GC: So instead of all the contemporary galleries basically being the same size, why not put in a few small rooms for single artist focuses? The Philadelphia Museum of Art and the Art Institute of Chicago have used this technique well. Here, one could be a micro Louis survey, including wall text summarizing the formalist art theories and influence of Louis’s champion, critic Clement Greenberg. It would help explain how we came to minimalism and a good amount of other art since 1960. And done right, it would immediately be the definitive place to see Louis.
TG: In other words, fashions do change, so play to your strengths. And why ignore so much of what you spent so much time collecting?
GC: In general, I keep wanting to re-curate the galleries with additional or different works from the MFA's vaults. I’d incorporate more fashion and design. Why not fill another small focus gallery with all the MFA’s significant Warhols (mourning Jackie O, a Mick Jagger, a piss painting) plus its rich trove of ‘60s rock posters and Richard Avedon’s psychedelic photos of the Beatles? It would indicate the span of Warhol’s work, and suggest his prescience or influence. And put him into a historical context in a way that people could recognize without having to talk down to them. And it would just look cool.
|Michael Eden, Blue Bloom|
There’s one little "decorated" nook of the Linde Wing, for instance, (with wall paper by the “Timorous Beasties”) that comes together for that very reason – it even includes a porcelain tea set by Cindy Sherman that’s quite a bit better than the photo by her on a nearby wall. And elsewhere there are equally intriguing objets d'art by Michael Eden, Brent Kee Young, and many others. I'd like to see more prime gallery space given over to whoever has been collecting this stuff; at the very least, they have a sensual power that conceptual art struggles to match. Indeed, elsewhere there's a placidity to the place that almost makes you wish for something more irritating, like a Shepard Fairey album cover or a Jeff Koons balloon dog. And would Banksy please spray paint something on the exterior of this gray-on-gray barn? Or maybe on one of the flying Borofskys?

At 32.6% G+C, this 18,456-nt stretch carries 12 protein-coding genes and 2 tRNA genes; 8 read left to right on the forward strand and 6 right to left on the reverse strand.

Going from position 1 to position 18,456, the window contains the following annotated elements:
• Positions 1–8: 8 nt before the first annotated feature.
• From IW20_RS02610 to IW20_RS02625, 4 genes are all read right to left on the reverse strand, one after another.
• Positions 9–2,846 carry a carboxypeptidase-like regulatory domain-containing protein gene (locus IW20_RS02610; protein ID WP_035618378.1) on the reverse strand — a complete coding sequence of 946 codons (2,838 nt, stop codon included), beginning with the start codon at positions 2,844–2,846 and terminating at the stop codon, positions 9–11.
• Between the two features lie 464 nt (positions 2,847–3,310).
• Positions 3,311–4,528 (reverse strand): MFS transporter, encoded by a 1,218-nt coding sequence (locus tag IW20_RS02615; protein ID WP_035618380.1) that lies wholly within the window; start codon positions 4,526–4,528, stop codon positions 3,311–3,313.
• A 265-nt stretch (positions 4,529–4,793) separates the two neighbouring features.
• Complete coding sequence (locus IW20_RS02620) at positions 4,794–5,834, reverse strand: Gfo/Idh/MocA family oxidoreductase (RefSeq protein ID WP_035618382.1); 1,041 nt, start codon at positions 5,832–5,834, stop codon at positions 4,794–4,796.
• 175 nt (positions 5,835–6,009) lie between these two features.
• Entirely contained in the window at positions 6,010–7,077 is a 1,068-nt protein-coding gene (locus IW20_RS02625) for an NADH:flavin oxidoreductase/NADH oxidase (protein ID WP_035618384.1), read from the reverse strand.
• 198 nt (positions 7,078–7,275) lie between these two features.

GC: Um, well, how about saying instead: The MFA could use a more idiosyncratic vision, and it might help to turn to outside help? I’d like to believe that the Linde Wing, despite its flaws, is the beginning of something, an opportunity.
TG: You’re right. Even when you’re looking a gift horse in the mouth, you should remember it IS a gift horse! The Linde Wing is a good thing, with many good things in it. The glass could be half full.
GC: I guess I can’t tell how much the flaws of the wing are indicators of where the MFA wants to go. Are the status quo version of history and the Art for Dummies signs positions the MFA is staking out and plans to stick to? Or are they a way to get this thing off the ground, and the Linde Wing will get more interesting as the curators develop it? During the era covered in the Linde Wing, which corresponds almost exactly with the founding of the MFA’s contemporary department 40 years ago, the MFA has trumpeted with each new contemporary curator that now it’s finally committed itself to contemporary art, only to have the program fizzle. I’m really hoping that the MFA is following through this time, now that they’ve got a contemporary curator who seems to be a decent fit with Malcolm, and they’ve re-done this building, and there seems to be some money behind the project, and new donations of art too (like the Tuttle).
TG: I know, I know! A journey of a thousand miles must begin with a single step; hope springs eternal, etc. And when you’re looking at the best of the Linde Family Wing, it’s easy to believe in the thing with feathers . . .